7.3.4 Assumptions about Technology Options
126.96.36.199 Technological Uncertainty
Costing climate change policy is an uncertain business. This uncertainty often
manifests itself in the choice of technologies to mitigate and adapt to risks
from climate change. Firms and nations can attempt to reduce risk by using more
of the low-carbon technologies presently on the shelf or they can invent new
ones. How quickly people will switch within the set of existing technologies
with or without a change in relative energy prices is open to debate; how creative
people are at inventing new technologies given relative prices is also a matter
The key to addressing uncertainty is to capture a range of reasonable behaviours
that underpins the choice to adopt existing or develop new low-carbon technology.
Two key questions that should be addressed are:
- What explains the rate of adoption of existing low-carbon technologies given
the relative price of energy?
- What explains the rate of invention of new low-carbon technologies given
Which answers to these questions are accepted determines whether some weighted
average of the estimates or a lower or upper estimate is used to guide policy.
For any given target and set of policy provisions, costs decline when consumers
and firms have more plentiful low-cost substitutes for high-carbon technologies.
Engineering studies suggest 20%-25% of existing carbon emissions could be eliminated
(depending on how the electricity is generated) at low cost if people switched
to new technologies, such as compact fluorescent light bulbs, improved thermal
insulation, heating and cooling systems, and energy-efficient appliances. The
critical issue is how this adoption of efficient technologies occurs in practice
and which sort of regulation and economic instruments could eventually support
this adoption. Chapter 5 of this report assesses the literature
regarding technology adoption and regulation frameworks.
Many economists have emphasized that technological progress is driven by relative
prices, and that people do not switch to new technologies unless prices induce
them to switch. New efficient technologies, according to this argument, then
are not taken up without a proper price signal. People are also perceived to
behave as if their time horizons are short, perhaps reflecting their uncertainty
about future energy prices and the reliability of the technology. Also, factors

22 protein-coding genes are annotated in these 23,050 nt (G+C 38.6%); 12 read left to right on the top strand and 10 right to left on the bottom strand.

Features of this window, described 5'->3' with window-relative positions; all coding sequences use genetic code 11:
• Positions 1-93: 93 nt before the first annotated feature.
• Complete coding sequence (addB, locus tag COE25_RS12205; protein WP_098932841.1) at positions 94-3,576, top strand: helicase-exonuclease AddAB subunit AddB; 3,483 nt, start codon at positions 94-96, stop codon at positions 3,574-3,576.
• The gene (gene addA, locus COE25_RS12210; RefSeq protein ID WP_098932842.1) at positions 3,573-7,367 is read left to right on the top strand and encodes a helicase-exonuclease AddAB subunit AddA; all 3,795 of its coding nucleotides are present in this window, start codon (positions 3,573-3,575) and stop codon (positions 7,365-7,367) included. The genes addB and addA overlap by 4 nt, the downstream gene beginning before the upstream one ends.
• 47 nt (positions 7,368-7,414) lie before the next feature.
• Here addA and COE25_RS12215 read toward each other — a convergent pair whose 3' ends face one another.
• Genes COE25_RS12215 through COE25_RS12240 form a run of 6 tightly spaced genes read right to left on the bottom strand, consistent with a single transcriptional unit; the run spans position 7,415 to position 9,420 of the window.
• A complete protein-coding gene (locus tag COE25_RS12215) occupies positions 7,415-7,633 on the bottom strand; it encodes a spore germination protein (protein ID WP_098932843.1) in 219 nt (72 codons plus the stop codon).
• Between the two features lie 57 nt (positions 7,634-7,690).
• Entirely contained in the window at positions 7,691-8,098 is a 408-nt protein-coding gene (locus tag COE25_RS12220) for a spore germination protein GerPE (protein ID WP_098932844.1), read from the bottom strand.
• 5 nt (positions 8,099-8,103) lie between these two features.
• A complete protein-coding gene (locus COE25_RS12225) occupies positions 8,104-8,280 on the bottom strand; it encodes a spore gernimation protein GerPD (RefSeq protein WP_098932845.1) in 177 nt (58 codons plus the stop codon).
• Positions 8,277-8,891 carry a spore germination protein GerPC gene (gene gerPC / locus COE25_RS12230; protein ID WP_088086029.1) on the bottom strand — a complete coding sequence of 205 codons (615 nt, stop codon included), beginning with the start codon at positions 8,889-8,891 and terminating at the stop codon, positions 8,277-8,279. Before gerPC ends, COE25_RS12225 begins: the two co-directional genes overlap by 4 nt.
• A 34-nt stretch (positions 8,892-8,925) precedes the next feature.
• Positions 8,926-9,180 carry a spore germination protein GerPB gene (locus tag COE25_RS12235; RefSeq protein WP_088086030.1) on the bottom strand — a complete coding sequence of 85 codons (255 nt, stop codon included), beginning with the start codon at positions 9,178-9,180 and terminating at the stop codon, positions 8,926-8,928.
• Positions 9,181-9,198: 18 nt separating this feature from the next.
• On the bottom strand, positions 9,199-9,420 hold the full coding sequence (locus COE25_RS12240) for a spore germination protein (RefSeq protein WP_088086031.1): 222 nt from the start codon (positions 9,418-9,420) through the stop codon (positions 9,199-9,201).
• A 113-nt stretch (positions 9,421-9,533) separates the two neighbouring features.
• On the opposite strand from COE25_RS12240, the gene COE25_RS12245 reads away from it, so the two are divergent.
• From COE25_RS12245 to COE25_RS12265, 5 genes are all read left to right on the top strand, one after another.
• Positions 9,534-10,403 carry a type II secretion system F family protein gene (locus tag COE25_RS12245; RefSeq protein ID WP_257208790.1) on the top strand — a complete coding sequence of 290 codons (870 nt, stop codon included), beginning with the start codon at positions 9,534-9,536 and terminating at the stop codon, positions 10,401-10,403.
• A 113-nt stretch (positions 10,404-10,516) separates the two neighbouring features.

other than energy efficiency matter to consumers, such as a new technologys
quality and features, and the time and effort required to learn about it and
how it works. This issue has already been flagged in relation to technology
adoption and implementation costs, but it also has an uncertainty element to
The different viewpoints on the origin of technological change appear in the
assumed rate at which the energy-consuming capital can turnover without a change
in relative energy prices. Modellers account for the penetration of technological
change over time through a technical coefficient called the autonomous
energy efficiency improvement (AEEI). The AEEI reflects the rate of change
in energy intensity (the energy-to-GDP ratio) holding energy prices constant
(see IPCC, 1996a, Chapter 8). The presumed autonomous technological improvement
in the energy intensity of an economy can lead to significant differences in
the estimated costs of mitigation. As such, many observers view the choice of
AEEI as crucial in setting the baseline scenario against which to judge the
costs of mitigation. The costs of mitigation are inversely related the AEEI
the greater the AEEI the lower the costs to reach any given climate target.
The costs decrease because people adopt low-carbon technology of their own accord,
with no change in relative prices.
Modellers have traditionally based the AEEI on historical rates of change,
but now some are using higher values based on data from bottoms-up models and
arguments about announcement effects. For instance, some analysts
have optimistically argued that the existence of the Kyoto Protocol will accelerate
the implementation of energy efficient production methods to 2% per year or
more. Policymakers and modellers continue to debate the validity of this assumption
(see, e.g., Kram, 1998; Weyant, 1998). A range of AEEIs has been adopted in
the modelling literature (see Chapter 8 for more details).
The AEEI has ranged from 0.4% to 1.5% per year for all of the regions of the
world, and has generated large differences in long-term project baselines (e.g.,
Manne and Richels, 1992). Edmonds and Barns (1990) sensitivity study confirms
the importance of the AEEI in affecting cost estimates. However, as noted by
Dean and Hoeller (1992): unfortunately there is relatively little backing
in the economic literature for specific values of the AEEI ... the inability
to tie it down to a much narrower range ... is a severe handicap, an uncertainty
which needs to be recognized.